Why 'Amazing Grace'?

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Big Bad Bill
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What's so special about the hymn 'Amazing Grace' that makes it so close to American's hearts? Is there some cultural reason for this? Does it encapsulate something for Americans? I don't think we really have any piece of music similarly dear to us in Great Britain-maybe Elgar's 'Pomp and Circumstance' with it 'Land of Hope and Glory' interlude, 'The Archer's' theme maybe, or the hymn 'Jerusalem' which has so many lyrics written by William Blake that only a few people can sing it all the way through!

So what's so great about 'Amazing Grace'?
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sunai
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I guess Vande Mataram is to us, as amazing grace is to them..
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RAI
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It's a spiritual hymn, with a simple melody and lyrics.
Sticks with you...
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Breeder
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I don`t know the lyrics but melody really is <3
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boswell
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It's religion again Bill we wouldn't understand it! :wink:
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Shredded Heat
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Very briefly - the guy who wrote the lyrics, John Newton, was a slave trader who eventually turned to God and became a minister. People think it was written as a reflection on his former career and how he learned the error of his ways, which draws certain parallels with the US, I guess.

Hopefully it's not going off on too much of a tangent here, but I always wondered why English rugby fans sing 'Swing Low, Sweet Chariot' at matches - it always seemed like a strange one to me. Any ideas?
Fanch
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boswell wrote:It's religion again Bill we wouldn't understand it! :wink:
Exactly! You both cant't understand it. :D
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Breeder
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omg this could turn into watering hole again :lol: :lol:

but remember folks...word religion is only used in the west...and for good reason too

and thanks for the info on Newton guy 8)
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Big Bad Bill
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Shredded Heat wrote:Very briefly - the guy who wrote the lyrics, John Newton, was a slave trader who eventually turned to God and became a minister. People think it was written as a reflection on his former career and how he learned the error of his ways, which draws certain parallels with the US, I guess.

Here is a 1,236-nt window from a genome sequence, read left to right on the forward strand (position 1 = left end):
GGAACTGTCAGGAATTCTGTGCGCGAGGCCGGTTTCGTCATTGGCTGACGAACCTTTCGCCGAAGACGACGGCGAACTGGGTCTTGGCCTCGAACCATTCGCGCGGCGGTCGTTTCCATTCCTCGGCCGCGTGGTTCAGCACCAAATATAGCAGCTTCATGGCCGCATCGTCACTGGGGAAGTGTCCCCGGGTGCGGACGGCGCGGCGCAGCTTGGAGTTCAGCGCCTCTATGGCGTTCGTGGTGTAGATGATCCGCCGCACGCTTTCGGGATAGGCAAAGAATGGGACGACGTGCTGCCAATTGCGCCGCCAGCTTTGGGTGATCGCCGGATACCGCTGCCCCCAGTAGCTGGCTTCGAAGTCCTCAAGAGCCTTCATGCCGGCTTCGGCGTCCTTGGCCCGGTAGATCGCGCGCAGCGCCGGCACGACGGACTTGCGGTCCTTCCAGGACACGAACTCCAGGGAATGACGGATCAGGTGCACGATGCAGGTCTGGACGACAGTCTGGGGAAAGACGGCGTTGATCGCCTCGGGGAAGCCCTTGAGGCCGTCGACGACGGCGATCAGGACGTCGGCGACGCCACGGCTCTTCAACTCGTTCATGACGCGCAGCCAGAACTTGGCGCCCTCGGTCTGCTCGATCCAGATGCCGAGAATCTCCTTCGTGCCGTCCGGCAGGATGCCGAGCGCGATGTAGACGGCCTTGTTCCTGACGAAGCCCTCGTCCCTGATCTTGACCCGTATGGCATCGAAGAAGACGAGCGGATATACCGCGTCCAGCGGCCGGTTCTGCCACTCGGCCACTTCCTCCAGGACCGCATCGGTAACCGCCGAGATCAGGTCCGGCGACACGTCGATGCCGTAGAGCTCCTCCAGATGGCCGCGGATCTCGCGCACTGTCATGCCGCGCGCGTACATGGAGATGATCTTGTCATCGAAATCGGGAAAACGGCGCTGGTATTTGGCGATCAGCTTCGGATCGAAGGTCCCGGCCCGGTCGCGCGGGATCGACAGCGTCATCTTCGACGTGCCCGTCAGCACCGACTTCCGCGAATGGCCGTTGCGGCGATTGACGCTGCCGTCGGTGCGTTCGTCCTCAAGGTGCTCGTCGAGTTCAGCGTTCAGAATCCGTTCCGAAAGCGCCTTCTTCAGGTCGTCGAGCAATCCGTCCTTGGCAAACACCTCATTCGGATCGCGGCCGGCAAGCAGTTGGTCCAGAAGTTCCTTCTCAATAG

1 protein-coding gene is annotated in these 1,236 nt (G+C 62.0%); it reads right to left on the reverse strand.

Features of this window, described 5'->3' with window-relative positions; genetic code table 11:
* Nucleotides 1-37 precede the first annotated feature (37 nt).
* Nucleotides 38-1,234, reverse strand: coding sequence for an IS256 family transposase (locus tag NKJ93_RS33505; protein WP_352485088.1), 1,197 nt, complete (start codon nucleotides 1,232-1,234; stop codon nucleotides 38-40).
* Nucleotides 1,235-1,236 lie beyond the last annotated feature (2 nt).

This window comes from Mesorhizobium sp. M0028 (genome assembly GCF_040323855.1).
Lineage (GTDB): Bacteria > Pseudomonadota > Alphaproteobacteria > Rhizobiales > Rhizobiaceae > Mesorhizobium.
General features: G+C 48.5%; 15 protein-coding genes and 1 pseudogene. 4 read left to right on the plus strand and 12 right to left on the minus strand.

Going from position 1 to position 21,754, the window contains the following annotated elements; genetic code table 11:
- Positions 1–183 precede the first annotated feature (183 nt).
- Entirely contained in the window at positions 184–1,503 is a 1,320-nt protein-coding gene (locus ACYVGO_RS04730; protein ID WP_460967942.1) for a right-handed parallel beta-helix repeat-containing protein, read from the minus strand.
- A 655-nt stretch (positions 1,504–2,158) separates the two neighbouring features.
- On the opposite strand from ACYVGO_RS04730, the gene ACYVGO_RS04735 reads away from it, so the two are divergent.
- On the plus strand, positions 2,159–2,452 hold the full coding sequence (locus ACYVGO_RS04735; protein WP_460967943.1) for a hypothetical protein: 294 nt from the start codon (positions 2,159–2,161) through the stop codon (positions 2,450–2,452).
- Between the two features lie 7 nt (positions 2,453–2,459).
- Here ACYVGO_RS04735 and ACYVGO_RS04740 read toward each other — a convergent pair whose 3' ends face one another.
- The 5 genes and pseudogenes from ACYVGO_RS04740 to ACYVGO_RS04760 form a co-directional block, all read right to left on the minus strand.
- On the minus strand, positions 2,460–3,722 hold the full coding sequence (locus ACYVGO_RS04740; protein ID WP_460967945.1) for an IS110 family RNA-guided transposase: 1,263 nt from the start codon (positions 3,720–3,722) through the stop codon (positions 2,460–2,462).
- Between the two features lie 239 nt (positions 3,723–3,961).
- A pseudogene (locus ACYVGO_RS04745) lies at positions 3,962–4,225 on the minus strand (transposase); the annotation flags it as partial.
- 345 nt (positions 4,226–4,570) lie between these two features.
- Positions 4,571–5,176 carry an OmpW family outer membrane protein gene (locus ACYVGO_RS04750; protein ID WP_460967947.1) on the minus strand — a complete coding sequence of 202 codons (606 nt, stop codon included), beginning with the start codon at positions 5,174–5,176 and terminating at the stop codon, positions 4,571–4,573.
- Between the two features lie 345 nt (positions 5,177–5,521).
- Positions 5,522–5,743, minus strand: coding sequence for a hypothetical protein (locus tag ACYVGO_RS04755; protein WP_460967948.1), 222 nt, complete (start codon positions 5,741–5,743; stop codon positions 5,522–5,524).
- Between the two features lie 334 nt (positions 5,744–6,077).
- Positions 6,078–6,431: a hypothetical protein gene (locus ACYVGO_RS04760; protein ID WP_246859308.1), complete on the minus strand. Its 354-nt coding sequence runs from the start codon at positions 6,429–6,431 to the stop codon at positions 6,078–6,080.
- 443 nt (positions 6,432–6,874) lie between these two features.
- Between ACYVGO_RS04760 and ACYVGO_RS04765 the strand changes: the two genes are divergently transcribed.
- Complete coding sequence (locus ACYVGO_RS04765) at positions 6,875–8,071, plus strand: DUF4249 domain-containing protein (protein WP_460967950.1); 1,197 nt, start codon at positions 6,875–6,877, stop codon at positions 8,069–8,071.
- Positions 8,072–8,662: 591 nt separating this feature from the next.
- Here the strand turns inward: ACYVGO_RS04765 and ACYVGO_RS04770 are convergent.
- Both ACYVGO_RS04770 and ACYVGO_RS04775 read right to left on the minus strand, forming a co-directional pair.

Thanks-that's what I wanted to know!
Shredded Heat wrote:Hopefully it's not going off on too much of a tangent here, but I always wondered why English rugby fans sing 'Swing Low, Sweet Chariot' at matches - it always seemed like a strange one to me. Any ideas?
Hmmm...I can't help you with that one, I'm afraid. Its not one of the Rugby songs I'm familiar with. They're usually about drinking ale, and women of questionable virtue :wink:
Trinity777
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I feel that Amazing Grace is just that, God's grace is Amazing!

And to have so many different renditions of this spiritual hymn done by so many different muscians including Jeff Beck and Steve Vai that it take's on a differnt meaning each time some one play's it or sing's it. :guitar

When I learned to play it on the guitar I was looking for the words to it. I didnt realize how many differnt verses their are and how many people who have actually done their own interpertations of it.

Trinity777 8)
Melodic Dreamer
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I've heard different stories about this subject, but a college professor told me this.

When John Newton was in the slave business, he would allow the slaves a time of worship. The slaves were only allowed to play the Black keys though. A lot of upper class White people did this back in the day. So the slaves would write these beautiful spirituals using only sharps and flats, which is pretty much the Pentatonic scale.
After Newton found God he said those beautiful melodies stuck with him. He wrote amazing graze using the melodies he heard for so long.
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lydian2000
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Melodic Dreamer wrote:I've heard different stories about this subject, but a college professor told me this.

When John Newton was in the slave business, he would allow the slaves a time of worship. The slaves were only allowed to play the Black keys though. A lot of upper class White people did this back in the day. So the slaves would write these beautiful spirituals using only sharps and flats, which is pretty much the Pentatonic scale.
After Newton found God he said those beautiful melodies stuck with him. He wrote amazing graze using the melodies he heard for so long.
:roll:

Pick up an encyclopedia, and search for the entries "music" and "pentatonic scales" and "african music" and maybe you'll find out that "the slaves" didn't necessarily "learn" everything "from their good white owners".

:roll:
sonny sixshooter
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Well, I am far from being religious and I'm not American either. However, I love Amazing Grace. Not the lyrics, but the song. Especially if it's a talented singer performing it. One of my guilty little pleasures, I guess.
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